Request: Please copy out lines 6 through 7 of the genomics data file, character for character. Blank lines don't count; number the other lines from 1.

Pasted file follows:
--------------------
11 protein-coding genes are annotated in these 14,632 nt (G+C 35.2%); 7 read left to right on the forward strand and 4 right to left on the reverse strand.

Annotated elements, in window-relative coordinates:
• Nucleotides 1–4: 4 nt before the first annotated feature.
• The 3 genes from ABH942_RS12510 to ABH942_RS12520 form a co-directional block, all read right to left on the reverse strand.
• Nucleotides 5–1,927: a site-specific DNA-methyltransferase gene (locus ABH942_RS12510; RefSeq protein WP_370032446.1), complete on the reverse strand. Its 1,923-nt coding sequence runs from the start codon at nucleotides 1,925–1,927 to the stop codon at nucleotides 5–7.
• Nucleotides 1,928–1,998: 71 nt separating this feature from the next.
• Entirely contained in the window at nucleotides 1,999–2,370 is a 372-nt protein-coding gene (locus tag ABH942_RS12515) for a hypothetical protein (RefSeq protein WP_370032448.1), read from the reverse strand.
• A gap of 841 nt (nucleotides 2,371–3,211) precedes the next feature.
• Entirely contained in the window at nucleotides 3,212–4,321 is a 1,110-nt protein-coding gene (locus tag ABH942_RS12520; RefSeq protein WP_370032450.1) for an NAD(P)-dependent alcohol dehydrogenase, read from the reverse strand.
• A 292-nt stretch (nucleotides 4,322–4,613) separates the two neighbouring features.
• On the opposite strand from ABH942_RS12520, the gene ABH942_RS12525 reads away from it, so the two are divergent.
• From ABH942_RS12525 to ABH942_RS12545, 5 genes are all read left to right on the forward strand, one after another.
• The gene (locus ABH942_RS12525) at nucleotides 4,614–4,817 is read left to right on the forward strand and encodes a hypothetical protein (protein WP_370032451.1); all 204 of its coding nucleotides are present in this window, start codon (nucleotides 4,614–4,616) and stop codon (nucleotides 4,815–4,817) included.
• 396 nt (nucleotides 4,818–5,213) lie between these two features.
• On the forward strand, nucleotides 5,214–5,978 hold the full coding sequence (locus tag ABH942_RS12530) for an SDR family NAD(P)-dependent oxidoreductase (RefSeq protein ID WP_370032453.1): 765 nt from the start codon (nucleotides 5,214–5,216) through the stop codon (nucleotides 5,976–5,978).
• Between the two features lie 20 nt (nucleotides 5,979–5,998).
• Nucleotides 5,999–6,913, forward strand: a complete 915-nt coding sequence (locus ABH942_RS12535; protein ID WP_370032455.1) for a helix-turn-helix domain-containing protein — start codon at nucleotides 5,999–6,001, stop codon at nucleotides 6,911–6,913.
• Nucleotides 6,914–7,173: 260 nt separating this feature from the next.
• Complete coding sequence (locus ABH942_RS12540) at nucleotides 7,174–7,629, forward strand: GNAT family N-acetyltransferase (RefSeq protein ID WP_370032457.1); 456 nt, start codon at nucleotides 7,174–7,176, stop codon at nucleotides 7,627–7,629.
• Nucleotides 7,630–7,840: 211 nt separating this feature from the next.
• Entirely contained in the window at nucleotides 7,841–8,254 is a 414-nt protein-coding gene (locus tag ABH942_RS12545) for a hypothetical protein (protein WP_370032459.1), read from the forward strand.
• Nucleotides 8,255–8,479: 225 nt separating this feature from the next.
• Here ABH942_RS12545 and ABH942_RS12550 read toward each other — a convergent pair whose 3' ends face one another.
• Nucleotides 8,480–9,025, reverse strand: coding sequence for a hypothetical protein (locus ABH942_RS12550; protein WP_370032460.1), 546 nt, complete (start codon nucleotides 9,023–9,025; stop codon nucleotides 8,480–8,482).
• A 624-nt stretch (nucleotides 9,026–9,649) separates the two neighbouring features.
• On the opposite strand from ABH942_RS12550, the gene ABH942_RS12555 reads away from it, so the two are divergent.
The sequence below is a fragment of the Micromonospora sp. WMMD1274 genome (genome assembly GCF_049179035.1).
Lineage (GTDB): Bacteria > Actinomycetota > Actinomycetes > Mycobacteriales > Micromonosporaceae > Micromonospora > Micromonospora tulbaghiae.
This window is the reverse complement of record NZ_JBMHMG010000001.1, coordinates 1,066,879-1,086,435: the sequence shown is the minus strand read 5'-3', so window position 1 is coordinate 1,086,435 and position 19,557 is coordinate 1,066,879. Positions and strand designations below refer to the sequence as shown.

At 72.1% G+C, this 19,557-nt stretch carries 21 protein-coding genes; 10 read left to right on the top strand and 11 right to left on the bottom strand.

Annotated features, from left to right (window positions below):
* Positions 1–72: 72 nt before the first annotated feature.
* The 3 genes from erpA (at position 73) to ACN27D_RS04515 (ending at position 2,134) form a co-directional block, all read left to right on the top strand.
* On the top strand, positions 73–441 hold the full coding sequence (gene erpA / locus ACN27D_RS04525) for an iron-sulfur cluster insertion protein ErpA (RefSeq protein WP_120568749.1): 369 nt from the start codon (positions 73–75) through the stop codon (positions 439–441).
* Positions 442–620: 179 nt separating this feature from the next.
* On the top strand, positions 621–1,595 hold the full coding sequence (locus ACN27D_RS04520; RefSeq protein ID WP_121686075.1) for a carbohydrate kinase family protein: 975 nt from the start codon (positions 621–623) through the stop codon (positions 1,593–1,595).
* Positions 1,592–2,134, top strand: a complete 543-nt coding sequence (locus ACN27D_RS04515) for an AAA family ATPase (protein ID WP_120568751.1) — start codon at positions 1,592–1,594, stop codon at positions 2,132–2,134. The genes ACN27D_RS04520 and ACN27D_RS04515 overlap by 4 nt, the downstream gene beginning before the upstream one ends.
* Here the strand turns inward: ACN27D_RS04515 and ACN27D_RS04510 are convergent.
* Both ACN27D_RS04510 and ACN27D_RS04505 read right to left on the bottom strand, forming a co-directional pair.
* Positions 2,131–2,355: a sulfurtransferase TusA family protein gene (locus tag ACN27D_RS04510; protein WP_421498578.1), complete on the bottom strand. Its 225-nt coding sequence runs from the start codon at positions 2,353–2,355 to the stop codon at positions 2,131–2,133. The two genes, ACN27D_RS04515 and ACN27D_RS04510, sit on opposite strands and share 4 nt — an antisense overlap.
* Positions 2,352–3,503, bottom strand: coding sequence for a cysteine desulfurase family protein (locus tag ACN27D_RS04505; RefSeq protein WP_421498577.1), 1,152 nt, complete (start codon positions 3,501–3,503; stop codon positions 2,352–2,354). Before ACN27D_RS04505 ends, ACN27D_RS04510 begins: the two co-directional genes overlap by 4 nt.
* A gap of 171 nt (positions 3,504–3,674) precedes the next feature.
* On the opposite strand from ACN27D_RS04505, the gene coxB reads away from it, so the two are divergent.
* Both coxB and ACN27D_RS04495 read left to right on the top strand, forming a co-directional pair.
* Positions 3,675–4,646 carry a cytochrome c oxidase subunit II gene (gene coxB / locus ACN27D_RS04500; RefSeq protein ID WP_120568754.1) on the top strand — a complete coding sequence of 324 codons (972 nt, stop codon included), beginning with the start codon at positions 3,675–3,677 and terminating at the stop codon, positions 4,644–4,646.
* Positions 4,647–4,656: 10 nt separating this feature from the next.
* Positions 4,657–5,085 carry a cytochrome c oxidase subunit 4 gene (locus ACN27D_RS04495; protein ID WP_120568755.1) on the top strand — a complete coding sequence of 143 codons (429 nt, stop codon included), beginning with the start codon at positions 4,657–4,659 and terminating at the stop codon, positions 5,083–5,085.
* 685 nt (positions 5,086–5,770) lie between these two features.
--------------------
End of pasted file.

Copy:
• Nucleotides 1,928–1,998: 71 nt separating this feature from the next.
• Entirely contained in the window at nucleotides 1,999–2,370 is a 372-nt protein-coding gene (locus tag ABH942_RS12515) for a hypothetical protein (RefSeq protein WP_370032448.1), read from the reverse strand.